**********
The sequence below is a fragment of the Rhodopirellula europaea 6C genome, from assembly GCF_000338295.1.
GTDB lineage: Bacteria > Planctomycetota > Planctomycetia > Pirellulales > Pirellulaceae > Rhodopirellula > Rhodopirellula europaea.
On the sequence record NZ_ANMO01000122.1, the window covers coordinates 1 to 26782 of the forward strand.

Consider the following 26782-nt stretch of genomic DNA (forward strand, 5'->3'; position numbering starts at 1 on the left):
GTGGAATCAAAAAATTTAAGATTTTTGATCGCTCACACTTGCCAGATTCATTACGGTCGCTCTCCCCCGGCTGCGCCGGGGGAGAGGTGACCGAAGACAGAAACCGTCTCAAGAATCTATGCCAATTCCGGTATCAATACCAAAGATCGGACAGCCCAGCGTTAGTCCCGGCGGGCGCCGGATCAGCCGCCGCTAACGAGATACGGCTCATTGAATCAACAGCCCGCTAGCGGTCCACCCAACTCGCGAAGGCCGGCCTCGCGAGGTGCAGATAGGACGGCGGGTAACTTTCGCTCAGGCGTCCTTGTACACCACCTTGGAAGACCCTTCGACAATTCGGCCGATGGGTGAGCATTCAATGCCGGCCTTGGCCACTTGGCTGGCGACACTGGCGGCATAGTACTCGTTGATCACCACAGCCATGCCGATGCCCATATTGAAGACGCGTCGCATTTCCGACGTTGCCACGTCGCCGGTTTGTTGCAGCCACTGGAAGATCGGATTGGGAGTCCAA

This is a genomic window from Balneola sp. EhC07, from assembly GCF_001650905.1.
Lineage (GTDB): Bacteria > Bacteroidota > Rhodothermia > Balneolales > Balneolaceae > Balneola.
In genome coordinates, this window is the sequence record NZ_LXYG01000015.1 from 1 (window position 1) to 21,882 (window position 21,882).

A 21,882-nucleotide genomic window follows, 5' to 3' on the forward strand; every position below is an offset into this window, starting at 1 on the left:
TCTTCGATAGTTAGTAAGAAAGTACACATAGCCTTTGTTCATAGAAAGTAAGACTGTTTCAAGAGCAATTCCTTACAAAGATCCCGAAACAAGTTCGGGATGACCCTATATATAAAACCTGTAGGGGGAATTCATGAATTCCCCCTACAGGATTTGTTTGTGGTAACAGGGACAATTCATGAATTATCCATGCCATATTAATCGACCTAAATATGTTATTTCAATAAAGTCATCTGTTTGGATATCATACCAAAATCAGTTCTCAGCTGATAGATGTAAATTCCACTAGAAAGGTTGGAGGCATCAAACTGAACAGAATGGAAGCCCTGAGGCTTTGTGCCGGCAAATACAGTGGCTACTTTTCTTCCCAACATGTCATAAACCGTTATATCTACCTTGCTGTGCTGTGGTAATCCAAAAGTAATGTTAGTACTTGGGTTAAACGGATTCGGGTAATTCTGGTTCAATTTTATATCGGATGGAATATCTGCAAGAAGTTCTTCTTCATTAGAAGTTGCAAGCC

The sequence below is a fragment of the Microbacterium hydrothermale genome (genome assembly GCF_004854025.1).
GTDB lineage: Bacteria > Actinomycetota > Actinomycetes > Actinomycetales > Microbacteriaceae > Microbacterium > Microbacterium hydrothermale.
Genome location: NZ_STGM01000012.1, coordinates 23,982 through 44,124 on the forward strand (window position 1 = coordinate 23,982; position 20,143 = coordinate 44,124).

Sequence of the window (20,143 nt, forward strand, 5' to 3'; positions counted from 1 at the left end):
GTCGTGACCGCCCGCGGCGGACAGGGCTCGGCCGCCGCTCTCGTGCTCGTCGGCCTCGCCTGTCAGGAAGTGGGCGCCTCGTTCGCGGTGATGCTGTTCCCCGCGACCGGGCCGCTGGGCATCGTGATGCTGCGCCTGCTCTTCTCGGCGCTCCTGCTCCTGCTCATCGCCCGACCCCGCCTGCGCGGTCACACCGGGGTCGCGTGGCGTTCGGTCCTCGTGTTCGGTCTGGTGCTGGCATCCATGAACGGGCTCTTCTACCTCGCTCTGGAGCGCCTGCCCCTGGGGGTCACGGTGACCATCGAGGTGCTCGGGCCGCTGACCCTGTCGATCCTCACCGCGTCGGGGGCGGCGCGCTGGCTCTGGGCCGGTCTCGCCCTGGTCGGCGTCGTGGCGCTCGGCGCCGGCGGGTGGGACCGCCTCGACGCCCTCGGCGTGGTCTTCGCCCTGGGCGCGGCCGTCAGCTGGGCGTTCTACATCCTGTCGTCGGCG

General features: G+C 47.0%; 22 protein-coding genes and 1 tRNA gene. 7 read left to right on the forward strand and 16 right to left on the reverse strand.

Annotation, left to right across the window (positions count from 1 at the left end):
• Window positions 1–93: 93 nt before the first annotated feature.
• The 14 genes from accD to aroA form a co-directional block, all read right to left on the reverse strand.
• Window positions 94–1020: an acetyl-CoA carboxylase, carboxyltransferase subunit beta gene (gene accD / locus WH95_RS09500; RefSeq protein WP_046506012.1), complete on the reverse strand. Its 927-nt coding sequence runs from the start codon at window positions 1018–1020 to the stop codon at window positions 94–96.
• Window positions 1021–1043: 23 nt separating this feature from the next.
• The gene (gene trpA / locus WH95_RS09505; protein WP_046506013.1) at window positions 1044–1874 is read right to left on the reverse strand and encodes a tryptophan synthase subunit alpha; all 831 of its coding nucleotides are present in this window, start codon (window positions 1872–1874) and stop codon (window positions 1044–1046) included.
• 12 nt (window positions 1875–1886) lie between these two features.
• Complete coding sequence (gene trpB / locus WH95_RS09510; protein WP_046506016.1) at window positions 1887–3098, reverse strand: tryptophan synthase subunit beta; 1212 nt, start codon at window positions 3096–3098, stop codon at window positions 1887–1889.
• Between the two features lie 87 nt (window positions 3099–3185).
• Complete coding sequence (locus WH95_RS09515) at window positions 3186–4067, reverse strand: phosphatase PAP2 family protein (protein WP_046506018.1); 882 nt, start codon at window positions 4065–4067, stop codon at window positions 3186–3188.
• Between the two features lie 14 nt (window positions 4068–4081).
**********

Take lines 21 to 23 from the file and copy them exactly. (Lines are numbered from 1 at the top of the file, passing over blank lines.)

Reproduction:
• Window positions 1021–1043: 23 nt separating this feature from the next.
• The gene (gene trpA / locus WH95_RS09505; protein WP_046506013.1) at window positions 1044–1874 is read right to left on the reverse strand and encodes a tryptophan synthase subunit alpha; all 831 of its coding nucleotides are present in this window, start codon (window positions 1872–1874) and stop codon (window positions 1044–1046) included.
• 12 nt (window positions 1875–1886) lie between these two features.